For example, imagine going to your favorite deli and ordering a turkey club. The person at the counter brings you a brick. You will probably point out their mistake and ask them politely to bring you the turkey club you asked for. They will promptly go out, club the turkey with the brick (*rimshot*), and make you your sandwich.
On the other hand, a program in the same situation, if it has not been told that, presented with anything other than a turkey club, it should, in fact, ask again for a turkey club, will probably do something at least akin to one of a few things:
a) Try to eat the brick, breaking all its teeth in the process.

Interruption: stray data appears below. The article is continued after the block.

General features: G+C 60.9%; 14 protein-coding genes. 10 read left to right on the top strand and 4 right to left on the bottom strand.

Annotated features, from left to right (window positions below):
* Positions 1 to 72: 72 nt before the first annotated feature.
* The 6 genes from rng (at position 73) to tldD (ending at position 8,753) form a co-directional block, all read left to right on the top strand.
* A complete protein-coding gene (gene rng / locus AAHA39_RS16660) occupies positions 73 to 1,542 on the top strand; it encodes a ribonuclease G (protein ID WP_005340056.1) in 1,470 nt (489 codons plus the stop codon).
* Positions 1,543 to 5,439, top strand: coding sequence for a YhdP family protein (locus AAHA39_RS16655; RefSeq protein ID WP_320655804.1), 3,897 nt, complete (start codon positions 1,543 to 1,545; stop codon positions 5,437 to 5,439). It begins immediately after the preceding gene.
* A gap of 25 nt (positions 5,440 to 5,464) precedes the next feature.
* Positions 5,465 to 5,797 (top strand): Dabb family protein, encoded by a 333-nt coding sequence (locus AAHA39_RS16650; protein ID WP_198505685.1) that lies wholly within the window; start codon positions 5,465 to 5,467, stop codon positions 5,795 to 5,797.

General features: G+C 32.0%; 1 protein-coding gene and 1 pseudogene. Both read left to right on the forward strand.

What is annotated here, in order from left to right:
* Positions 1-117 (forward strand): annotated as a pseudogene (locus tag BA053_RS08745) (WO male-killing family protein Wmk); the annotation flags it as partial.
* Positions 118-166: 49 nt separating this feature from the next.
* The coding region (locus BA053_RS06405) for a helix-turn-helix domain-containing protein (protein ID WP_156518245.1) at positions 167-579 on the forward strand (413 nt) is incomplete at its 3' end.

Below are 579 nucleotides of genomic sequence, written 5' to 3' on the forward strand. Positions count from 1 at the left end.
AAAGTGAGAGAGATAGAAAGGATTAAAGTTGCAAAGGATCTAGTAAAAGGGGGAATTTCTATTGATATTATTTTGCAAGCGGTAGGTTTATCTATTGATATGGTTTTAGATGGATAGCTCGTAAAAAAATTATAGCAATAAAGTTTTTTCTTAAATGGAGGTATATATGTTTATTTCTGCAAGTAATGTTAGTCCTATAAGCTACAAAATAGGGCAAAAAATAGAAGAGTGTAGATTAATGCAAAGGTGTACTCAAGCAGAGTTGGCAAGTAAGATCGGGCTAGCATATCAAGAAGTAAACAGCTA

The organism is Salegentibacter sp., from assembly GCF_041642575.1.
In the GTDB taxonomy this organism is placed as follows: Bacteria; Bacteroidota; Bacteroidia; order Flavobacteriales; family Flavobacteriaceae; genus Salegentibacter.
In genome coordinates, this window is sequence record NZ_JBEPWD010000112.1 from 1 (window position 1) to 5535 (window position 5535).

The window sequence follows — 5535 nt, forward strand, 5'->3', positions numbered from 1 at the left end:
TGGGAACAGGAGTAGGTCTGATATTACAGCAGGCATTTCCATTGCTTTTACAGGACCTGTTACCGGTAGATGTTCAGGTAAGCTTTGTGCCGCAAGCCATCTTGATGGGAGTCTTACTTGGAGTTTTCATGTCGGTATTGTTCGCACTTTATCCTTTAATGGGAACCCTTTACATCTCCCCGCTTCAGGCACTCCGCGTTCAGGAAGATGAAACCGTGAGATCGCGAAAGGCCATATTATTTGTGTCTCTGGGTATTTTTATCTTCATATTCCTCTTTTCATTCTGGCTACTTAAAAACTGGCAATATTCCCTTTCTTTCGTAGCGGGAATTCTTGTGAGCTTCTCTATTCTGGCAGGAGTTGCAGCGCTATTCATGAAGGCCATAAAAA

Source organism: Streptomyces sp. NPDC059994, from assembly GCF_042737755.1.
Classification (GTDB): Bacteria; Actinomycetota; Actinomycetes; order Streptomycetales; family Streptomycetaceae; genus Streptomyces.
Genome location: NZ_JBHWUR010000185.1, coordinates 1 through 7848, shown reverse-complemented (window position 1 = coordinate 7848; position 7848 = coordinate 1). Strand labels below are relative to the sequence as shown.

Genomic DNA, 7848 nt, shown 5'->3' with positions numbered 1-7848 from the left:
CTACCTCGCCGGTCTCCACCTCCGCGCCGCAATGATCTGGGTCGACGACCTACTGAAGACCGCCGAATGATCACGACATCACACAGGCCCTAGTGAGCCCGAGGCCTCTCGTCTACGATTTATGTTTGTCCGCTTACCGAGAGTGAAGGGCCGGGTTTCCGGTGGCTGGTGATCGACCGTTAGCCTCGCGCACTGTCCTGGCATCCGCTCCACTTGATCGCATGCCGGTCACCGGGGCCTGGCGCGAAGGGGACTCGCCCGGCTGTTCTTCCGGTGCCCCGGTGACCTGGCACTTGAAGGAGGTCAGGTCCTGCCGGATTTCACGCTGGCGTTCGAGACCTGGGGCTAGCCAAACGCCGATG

b) Stare at the brick quietly. It might eventually leave money there, and return and tell you that lunch was fine, only to pass out later from hunger. Or it might just stay at the deli until you come to get it, by which time, it has also probably passed out from hunger.
c) Glance between the brick and the person at the counter wildly, slowly freaking out more and more until it runs out of the deli screaming.
d) Give a blood-curdling scream, smash the display case with the brick, and collapse, sobbing incomprehensibly.
Now, if the program were presented with something edible, depending on what exactly you told it to expect, it might be able to cope. If you presented it with some other kind of sandwich, you’re probably in much safer territory. So, yeah, computers… aren’t smart. They need telling what to expect, and what to do if it’s not given exactly what it expects (or rather, when it’s not given exactly what it expects. Always assume someone will give you bad input).